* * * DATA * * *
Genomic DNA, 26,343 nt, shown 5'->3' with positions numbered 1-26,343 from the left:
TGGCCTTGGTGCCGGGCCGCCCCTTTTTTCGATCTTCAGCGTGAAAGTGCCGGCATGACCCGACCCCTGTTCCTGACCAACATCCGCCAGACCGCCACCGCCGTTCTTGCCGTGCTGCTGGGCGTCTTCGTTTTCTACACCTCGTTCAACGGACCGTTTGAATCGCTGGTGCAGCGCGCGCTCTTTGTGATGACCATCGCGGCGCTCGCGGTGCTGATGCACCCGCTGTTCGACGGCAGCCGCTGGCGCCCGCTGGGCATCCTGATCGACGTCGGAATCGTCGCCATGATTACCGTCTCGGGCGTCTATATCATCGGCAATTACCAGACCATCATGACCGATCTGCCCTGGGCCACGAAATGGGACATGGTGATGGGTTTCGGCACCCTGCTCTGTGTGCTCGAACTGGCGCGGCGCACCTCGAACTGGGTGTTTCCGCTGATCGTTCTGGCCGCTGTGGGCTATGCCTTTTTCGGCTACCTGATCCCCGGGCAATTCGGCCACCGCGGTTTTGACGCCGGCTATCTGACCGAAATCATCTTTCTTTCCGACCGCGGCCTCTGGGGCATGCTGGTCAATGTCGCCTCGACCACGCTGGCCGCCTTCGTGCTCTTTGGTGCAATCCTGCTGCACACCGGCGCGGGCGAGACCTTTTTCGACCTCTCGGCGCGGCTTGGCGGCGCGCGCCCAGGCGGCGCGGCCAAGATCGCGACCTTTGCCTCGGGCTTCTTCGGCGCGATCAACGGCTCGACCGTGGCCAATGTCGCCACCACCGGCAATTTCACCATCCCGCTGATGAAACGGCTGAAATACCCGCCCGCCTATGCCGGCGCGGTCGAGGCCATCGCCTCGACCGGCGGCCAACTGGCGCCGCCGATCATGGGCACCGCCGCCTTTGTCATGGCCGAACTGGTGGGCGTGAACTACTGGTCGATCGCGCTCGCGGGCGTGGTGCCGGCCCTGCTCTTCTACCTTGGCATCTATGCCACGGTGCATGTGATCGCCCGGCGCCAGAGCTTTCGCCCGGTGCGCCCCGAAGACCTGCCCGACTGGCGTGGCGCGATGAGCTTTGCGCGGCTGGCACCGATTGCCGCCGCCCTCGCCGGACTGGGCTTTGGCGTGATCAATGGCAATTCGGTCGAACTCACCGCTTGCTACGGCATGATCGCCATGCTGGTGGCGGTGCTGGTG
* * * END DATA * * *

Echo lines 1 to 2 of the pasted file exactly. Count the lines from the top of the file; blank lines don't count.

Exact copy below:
Genomic DNA, 26,343 nt, shown 5'->3' with positions numbered 1-26,343 from the left:
TGGCCTTGGTGCCGGGCCGCCCCTTTTTTCGATCTTCAGCGTGAAAGTGCCGGCATGACCCGACCCCTGTTCCTGACCAACATCCGCCAGACCGCCACCGCCGTTCTTGCCGTGCTGCTGGGCGTCTTCGTTTTCTACACCTCGTTCAACGGACCGTTTGAATCGCTGGTGCAGCGCGCGCTCTTTGTGATGACCATCGCGGCGCTCGCGGTGCTGATGCACCCGCTGTTCGACGGCAGCCGCTGGCGCCCGCTGGGCATCCTGATCGACGTCGGAATCGTCGCCATGATTACCGTCTCGGGCGTCTATATCATCGGCAATTACCAGACCATCATGACCGATCTGCCCTGGGCCACGAAATGGGACATGGTGATGGGTTTCGGCACCCTGCTCTGTGTGCTCGAACTGGCGCGGCGCACCTCGAACTGGGTGTTTCCGCTGATCGTTCTGGCCGCTGTGGGCTATGCCTTTTTCGGCTACCTGATCCCCGGGCAATTCGGCCACCGCGGTTTTGACGCCGGCTATCTGACCGAAATCATCTTTCTTTCCGACCGCGGCCTCTGGGGCATGCTGGTCAATGTCGCCTCGACCACGCTGGCCGCCTTCGTGCTCTTTGGTGCAATCCTGCTGCACACCGGCGCGGGCGAGACCTTTTTCGACCTCTCGGCGCGGCTTGGCGGCGCGCGCCCAGGCGGCGCGGCCAAGATCGCGACCTTTGCCTCGGGCTTCTTCGGCGCGATCAACGGCTCGACCGTGGCCAATGTCGCCACCACCGGCAATTTCACCATCCCGCTGATGAAACGGCTGAAATACCCGCCCGCCTATGCCGGCGCGGTCGAGGCCATCGCCTCGACCGGCGGCCAACTGGCGCCGCCGATCATGGGCACCGCCGCCTTTGTCATGGCCGAACTGGTGGGCGTGAACTACTGGTCGATCGCGCTCGCGGGCGTGGTGCCGGCCCTGCTCTTCTACCTTGGCATCTATGCCACGGTGCATGTGATCGCCCGGCGCCAGAGCTTTCGCCCGGTGCGCCCCGAAGACCTGCCCGACTGGCGTGGCGCGATGAGCTTTGCGCGGCTGGCACCGATTGCCGCCGCCCTCGCCGGACTGGGCTTTGGCGTGATCAATGGCAATTCGGTCGAACTCACCGCTTGCTACGGCATGATCGCCATGCTGGTGGCGGTGCTGGTG